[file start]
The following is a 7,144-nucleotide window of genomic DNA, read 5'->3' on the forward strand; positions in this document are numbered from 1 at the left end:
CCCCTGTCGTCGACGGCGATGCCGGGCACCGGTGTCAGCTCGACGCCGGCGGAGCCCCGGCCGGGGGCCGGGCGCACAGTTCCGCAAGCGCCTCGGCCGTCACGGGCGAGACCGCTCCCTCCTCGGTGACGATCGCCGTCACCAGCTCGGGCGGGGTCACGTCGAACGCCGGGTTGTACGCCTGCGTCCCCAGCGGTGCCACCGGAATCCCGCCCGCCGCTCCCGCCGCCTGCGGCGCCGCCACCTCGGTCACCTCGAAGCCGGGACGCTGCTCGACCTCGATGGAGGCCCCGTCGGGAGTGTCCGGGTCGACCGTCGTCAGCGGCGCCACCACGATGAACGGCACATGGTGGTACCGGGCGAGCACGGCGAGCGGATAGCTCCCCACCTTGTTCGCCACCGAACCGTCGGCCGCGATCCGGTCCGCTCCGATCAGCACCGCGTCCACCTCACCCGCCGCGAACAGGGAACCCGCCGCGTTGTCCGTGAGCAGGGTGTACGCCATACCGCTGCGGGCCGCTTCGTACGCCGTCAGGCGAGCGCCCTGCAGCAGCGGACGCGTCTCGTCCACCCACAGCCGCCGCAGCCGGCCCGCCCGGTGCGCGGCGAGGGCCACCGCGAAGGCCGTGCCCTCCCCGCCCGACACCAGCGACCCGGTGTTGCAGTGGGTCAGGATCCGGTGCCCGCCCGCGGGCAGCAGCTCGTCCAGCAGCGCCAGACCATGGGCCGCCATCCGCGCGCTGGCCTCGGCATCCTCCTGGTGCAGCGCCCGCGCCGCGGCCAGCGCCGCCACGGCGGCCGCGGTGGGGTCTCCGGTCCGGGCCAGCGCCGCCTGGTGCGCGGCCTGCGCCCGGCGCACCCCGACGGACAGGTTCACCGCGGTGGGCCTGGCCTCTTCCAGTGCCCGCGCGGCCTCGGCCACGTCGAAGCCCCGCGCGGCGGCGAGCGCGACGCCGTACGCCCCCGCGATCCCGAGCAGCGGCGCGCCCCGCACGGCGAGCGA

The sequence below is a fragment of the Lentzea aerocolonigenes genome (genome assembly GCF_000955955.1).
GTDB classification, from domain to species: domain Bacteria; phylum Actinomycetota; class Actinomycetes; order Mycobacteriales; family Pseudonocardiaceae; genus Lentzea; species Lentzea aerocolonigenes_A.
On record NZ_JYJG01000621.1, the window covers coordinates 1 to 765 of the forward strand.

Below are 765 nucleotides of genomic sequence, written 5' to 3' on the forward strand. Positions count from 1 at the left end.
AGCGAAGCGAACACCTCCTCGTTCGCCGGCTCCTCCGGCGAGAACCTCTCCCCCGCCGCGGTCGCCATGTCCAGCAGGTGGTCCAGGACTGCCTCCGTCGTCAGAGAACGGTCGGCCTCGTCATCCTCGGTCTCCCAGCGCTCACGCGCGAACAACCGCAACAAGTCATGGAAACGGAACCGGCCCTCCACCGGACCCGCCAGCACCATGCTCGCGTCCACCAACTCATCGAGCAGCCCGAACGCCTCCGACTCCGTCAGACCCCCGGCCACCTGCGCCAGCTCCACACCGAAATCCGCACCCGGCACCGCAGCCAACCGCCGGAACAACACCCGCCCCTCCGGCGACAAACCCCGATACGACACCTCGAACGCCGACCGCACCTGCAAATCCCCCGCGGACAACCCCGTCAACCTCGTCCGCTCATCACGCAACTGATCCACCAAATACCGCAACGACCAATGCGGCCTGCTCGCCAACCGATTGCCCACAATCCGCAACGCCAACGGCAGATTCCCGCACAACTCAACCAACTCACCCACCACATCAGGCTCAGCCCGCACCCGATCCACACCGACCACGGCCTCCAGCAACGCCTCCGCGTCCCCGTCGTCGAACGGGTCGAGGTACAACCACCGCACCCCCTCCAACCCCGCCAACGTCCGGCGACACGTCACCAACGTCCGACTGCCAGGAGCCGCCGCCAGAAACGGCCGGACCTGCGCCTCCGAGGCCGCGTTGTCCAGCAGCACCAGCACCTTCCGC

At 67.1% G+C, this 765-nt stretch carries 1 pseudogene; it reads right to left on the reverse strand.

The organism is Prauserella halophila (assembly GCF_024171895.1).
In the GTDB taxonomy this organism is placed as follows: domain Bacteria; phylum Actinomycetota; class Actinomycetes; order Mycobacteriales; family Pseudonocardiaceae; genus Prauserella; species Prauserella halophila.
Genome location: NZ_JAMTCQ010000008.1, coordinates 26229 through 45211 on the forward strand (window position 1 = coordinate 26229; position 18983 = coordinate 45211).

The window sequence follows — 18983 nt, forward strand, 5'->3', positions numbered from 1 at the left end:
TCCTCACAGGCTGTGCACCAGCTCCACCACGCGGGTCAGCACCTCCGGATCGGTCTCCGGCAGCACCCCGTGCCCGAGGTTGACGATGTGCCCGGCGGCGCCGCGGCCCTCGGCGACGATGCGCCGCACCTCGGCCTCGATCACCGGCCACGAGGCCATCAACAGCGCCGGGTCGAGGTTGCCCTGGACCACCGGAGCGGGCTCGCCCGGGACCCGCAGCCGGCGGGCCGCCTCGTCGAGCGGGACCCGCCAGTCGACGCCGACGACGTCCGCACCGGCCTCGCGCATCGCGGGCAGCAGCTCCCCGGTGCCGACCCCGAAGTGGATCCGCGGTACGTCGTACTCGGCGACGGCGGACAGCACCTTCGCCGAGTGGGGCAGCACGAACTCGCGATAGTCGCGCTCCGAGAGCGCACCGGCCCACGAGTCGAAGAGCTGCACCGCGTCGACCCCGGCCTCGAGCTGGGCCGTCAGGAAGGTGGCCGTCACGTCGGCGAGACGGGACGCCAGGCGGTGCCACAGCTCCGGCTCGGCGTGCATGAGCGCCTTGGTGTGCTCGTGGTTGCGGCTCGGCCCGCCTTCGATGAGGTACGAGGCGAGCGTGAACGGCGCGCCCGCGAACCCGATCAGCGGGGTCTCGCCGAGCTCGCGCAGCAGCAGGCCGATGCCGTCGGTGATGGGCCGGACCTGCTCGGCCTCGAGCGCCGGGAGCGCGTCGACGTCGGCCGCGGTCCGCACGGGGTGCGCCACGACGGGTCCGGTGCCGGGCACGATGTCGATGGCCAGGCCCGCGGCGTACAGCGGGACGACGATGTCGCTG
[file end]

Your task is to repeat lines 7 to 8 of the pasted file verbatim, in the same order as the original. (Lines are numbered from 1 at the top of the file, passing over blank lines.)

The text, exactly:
AGCGAAGCGAACACCTCCTCGTTCGCCGGCTCCTCCGGCGAGAACCTCTCCCCCGCCGCGGTCGCCATGTCCAGCAGGTGGTCCAGGACTGCCTCCGTCGTCAGAGAACGGTCGGCCTCGTCATCCTCGGTCTCCCAGCGCTCACGCGCGAACAACCGCAACAAGTCATGGAAACGGAACCGGCCCTCCACCGGACCCGCCAGCACCATGCTCGCGTCCACCAACTCATCGAGCAGCCCGAACGCCTCCGACTCCGTCAGACCCCCGGCCACCTGCGCCAGCTCCACACCGAAATCCGCACCCGGCACCGCAGCCAACCGCCGGAACAACACCCGCCCCTCCGGCGACAAACCCCGATACGACACCTCGAACGCCGACCGCACCTGCAAATCCCCCGCGGACAACCCCGTCAACCTCGTCCGCTCATCACGCAACTGATCCACCAAATACCGCAACGACCAATGCGGCCTGCTCGCCAACCGATTGCCCACAATCCGCAACGCCAACGGCAGATTCCCGCACAACTCAACCAACTCACCCACCACATCAGGCTCAGCCCGCACCCGATCCACACCGACCACGGCCTCCAGCAACGCCTCCGCGTCCCCGTCGTCGAACGGGTCGAGGTACAACCACCGCACCCCCTCCAACCCCGCCAACGTCCGGCGACACGTCACCAACGTCCGACTGCCAGGAGCCGCCGCCAGAAACGGCCGGACCTGCGCCTCCGAGGCCGCGTTGTCCAGCAGCACCAGCACCTTCCGC

At 67.1% G+C, this 765-nt stretch carries 1 pseudogene; it reads right to left on the reverse strand.